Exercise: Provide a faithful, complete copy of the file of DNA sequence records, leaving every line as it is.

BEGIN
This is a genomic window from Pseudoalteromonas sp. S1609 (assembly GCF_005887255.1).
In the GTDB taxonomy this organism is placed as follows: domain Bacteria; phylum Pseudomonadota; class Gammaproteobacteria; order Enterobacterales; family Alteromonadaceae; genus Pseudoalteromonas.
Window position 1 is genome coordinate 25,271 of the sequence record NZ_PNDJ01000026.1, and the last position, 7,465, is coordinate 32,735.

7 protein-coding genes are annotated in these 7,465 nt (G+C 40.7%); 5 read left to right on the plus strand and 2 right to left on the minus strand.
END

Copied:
This is a genomic window from Pseudoalteromonas sp. S1609 (assembly GCF_005887255.1).
In the GTDB taxonomy this organism is placed as follows: domain Bacteria; phylum Pseudomonadota; class Gammaproteobacteria; order Enterobacterales; family Alteromonadaceae; genus Pseudoalteromonas.
Window position 1 is genome coordinate 25,271 of the sequence record NZ_PNDJ01000026.1, and the last position, 7,465, is coordinate 32,735.

7 protein-coding genes are annotated in these 7,465 nt (G+C 40.7%); 5 read left to right on the plus strand and 2 right to left on the minus strand.